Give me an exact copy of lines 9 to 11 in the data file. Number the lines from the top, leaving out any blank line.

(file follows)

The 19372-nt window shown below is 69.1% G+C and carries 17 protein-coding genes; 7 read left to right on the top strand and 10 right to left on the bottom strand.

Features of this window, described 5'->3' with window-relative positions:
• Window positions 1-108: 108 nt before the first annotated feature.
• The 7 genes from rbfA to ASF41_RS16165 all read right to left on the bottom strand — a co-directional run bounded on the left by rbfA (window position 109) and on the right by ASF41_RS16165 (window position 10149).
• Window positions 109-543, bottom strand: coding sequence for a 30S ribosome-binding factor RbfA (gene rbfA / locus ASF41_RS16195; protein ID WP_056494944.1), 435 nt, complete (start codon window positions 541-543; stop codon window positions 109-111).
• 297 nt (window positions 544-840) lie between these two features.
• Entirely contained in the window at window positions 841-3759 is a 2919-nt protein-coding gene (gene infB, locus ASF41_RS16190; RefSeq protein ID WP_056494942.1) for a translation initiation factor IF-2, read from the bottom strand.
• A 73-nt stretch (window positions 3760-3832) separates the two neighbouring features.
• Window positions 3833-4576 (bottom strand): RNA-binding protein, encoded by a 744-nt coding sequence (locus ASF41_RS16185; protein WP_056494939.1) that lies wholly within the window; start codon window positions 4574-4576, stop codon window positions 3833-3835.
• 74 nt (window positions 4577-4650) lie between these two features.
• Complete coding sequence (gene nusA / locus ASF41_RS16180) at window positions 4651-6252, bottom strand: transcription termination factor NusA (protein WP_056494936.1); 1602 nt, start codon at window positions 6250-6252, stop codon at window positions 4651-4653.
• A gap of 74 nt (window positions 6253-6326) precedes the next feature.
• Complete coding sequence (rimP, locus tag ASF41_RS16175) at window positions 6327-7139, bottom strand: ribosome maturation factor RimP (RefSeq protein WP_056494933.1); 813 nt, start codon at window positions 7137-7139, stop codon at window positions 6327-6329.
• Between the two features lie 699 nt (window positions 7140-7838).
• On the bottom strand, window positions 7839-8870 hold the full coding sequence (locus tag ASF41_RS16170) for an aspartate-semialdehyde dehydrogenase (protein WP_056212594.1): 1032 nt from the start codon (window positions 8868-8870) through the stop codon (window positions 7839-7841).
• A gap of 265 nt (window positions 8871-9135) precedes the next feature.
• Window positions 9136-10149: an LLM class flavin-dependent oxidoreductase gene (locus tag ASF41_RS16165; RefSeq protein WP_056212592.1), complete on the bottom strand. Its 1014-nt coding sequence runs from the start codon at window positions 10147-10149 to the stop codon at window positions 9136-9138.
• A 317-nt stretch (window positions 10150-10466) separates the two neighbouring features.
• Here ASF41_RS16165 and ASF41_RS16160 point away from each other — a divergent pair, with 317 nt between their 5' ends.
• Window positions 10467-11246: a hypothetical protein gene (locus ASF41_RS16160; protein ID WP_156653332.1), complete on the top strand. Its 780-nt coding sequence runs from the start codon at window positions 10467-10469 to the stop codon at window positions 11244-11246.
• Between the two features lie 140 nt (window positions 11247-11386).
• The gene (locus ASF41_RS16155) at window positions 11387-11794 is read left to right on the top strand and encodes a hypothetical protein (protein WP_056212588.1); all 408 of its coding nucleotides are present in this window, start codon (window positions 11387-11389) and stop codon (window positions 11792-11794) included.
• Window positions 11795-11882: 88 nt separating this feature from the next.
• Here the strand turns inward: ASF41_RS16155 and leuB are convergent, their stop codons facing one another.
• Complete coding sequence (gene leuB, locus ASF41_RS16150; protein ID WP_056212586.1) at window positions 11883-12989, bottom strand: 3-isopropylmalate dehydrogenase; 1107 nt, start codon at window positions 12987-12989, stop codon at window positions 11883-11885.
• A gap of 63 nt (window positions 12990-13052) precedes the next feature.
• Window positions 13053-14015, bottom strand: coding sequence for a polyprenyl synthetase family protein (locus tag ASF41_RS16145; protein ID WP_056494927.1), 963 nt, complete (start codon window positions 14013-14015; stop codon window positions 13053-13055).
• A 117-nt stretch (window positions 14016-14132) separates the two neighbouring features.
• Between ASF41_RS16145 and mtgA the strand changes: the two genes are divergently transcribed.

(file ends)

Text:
• Window positions 3833-4576 (bottom strand): RNA-binding protein, encoded by a 744-nt coding sequence (locus ASF41_RS16185; protein WP_056494939.1) that lies wholly within the window; start codon window positions 4574-4576, stop codon window positions 3833-3835.
• 74 nt (window positions 4577-4650) lie between these two features.
• Complete coding sequence (gene nusA / locus ASF41_RS16180) at window positions 4651-6252, bottom strand: transcription termination factor NusA (protein WP_056494936.1); 1602 nt, start codon at window positions 6250-6252, stop codon at window positions 4651-4653.